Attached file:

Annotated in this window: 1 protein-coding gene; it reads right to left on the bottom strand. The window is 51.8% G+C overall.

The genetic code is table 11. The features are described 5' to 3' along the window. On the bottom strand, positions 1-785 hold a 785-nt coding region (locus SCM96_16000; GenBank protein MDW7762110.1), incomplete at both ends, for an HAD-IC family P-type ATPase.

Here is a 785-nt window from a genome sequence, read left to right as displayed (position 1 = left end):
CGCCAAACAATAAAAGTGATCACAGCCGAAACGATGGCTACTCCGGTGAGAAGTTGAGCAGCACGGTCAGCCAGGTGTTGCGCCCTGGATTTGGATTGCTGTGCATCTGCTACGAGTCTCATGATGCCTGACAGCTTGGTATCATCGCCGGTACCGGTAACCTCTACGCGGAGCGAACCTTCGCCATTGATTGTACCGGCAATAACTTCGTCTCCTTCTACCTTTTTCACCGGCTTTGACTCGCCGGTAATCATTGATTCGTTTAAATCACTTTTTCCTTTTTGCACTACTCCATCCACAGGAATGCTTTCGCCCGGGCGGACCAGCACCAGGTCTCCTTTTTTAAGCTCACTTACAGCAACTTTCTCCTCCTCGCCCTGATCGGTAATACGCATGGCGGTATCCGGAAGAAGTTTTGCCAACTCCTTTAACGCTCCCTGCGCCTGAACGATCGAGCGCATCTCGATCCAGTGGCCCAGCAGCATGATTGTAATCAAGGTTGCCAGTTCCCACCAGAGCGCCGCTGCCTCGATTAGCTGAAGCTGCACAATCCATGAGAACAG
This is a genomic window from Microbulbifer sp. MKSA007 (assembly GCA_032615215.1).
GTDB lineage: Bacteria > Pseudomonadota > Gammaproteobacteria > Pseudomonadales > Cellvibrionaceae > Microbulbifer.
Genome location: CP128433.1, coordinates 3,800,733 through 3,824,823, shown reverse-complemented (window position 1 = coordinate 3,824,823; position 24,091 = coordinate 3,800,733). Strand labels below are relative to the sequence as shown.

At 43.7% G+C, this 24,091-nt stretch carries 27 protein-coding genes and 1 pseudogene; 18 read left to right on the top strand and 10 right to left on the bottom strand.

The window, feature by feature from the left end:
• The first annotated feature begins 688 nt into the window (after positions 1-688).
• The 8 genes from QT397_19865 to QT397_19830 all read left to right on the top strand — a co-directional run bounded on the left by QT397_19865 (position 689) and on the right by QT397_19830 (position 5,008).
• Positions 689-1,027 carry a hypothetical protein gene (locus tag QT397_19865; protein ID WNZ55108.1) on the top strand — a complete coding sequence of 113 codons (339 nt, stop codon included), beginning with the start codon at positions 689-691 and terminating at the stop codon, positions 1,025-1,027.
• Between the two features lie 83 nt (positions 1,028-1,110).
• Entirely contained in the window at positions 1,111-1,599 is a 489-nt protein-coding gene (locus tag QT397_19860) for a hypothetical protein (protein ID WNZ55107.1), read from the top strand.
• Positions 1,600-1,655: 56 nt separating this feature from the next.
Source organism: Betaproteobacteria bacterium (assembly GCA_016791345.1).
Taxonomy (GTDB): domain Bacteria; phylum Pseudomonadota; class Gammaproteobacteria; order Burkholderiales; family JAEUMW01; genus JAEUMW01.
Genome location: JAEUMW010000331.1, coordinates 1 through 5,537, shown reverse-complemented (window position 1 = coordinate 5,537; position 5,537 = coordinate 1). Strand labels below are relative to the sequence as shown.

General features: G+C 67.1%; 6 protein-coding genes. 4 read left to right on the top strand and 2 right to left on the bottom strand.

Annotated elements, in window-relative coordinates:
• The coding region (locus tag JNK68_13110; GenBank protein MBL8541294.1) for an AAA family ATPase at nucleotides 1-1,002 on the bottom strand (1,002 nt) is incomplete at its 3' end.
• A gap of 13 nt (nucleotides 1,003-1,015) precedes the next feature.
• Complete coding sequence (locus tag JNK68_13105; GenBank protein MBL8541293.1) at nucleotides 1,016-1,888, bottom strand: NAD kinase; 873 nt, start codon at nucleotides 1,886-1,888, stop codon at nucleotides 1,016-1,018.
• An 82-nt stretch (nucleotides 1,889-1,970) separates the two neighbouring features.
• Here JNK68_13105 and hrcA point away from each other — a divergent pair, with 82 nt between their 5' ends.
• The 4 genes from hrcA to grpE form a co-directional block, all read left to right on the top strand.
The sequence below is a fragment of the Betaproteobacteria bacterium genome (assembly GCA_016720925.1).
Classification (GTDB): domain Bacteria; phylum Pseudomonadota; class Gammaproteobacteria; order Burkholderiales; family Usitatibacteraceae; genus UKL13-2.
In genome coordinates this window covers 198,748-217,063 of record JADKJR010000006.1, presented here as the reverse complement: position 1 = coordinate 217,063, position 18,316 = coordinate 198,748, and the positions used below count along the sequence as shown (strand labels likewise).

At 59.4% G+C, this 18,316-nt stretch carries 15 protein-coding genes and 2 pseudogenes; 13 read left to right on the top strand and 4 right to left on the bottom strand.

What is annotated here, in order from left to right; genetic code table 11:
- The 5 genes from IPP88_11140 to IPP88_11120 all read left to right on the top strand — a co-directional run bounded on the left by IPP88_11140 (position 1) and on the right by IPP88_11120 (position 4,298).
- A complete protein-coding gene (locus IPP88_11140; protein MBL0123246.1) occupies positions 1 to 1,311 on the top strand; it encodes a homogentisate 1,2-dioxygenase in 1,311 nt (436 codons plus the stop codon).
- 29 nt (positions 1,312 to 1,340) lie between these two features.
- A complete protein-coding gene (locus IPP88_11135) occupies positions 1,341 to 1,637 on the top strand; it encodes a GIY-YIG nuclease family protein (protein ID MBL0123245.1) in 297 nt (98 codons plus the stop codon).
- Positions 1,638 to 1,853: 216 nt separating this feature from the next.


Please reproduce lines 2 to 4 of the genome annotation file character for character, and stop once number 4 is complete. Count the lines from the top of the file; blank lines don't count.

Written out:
The genetic code is table 11. The features are described 5' to 3' along the window. On the bottom strand, positions 1-785 hold a 785-nt coding region (locus SCM96_16000; GenBank protein MDW7762110.1), incomplete at both ends, for an HAD-IC family P-type ATPase.

Here is a 785-nt window from a genome sequence, read left to right as displayed (position 1 = left end):
CGCCAAACAATAAAAGTGATCACAGCCGAAACGATGGCTACTCCGGTGAGAAGTTGAGCAGCACGGTCAGCCAGGTGTTGCGCCCTGGATTTGGATTGCTGTGCATCTGCTACGAGTCTCATGATGCCTGACAGCTTGGTATCATCGCCGGTACCGGTAACCTCTACGCGGAGCGAACCTTCGCCATTGATTGTACCGGCAATAACTTCGTCTCCTTCTACCTTTTTCACCGGCTTTGACTCGCCGGTAATCATTGATTCGTTTAAATCACTTTTTCCTTTTTGCACTACTCCATCCACAGGAATGCTTTCGCCCGGGCGGACCAGCACCAGGTCTCCTTTTTTAAGCTCACTTACAGCAACTTTCTCCTCCTCGCCCTGATCGGTAATACGCATGGCGGTATCCGGAAGAAGTTTTGCCAACTCCTTTAACGCTCCCTGCGCCTGAACGATCGAGCGCATCTCGATCCAGTGGCCCAGCAGCATGATTGTAATCAAGGTTGCCAGTTCCCACCAGAGCGCCGCTGCCTCGATTAGCTGAAGCTGCACAATCCATGAGAACAG